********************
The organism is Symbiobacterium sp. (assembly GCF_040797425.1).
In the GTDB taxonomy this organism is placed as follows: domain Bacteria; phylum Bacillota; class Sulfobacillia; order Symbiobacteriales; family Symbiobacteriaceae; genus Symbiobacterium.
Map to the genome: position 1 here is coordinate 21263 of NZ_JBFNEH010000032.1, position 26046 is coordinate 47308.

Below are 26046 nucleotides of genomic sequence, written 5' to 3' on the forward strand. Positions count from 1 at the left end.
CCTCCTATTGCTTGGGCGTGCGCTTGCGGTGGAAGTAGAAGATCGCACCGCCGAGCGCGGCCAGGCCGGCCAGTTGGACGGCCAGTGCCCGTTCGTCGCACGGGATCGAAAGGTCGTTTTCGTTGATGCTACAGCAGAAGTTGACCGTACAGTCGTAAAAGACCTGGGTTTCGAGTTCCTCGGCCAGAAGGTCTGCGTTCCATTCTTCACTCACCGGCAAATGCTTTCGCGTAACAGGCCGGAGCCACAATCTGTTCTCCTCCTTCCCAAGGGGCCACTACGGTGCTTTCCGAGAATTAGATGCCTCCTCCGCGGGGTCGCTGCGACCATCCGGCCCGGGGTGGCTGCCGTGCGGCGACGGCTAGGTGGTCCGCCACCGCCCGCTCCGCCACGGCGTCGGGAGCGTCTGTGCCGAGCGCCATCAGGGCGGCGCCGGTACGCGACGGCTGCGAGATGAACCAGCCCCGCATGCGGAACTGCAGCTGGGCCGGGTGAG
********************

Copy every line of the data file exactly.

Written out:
The organism is Symbiobacterium sp. (assembly GCF_040797425.1).
In the GTDB taxonomy this organism is placed as follows: domain Bacteria; phylum Bacillota; class Sulfobacillia; order Symbiobacteriales; family Symbiobacteriaceae; genus Symbiobacterium.
Map to the genome: position 1 here is coordinate 21263 of NZ_JBFNEH010000032.1, position 26046 is coordinate 47308.

Below are 26046 nucleotides of genomic sequence, written 5' to 3' on the forward strand. Positions count from 1 at the left end.
CCTCCTATTGCTTGGGCGTGCGCTTGCGGTGGAAGTAGAAGATCGCACCGCCGAGCGCGGCCAGGCCGGCCAGTTGGACGGCCAGTGCCCGTTCGTCGCACGGGATCGAAAGGTCGTTTTCGTTGATGCTACAGCAGAAGTTGACCGTACAGTCGTAAAAGACCTGGGTTTCGAGTTCCTCGGCCAGAAGGTCTGCGTTCCATTCTTCACTCACCGGCAAATGCTTTCGCGTAACAGGCCGGAGCCACAATCTGTTCTCCTCCTTCCCAAGGGGCCACTACGGTGCTTTCCGAGAATTAGATGCCTCCTCCGCGGGGTCGCTGCGACCATCCGGCCCGGGGTGGCTGCCGTGCGGCGACGGCTAGGTGGTCCGCCACCGCCCGCTCCGCCACGGCGTCGGGAGCGTCTGTGCCGAGCGCCATCAGGGCGGCGCCGGTACGCGACGGCTGCGAGATGAACCAGCCCCGCATGCGGAACTGCAGCTGGGCCGGGTGAG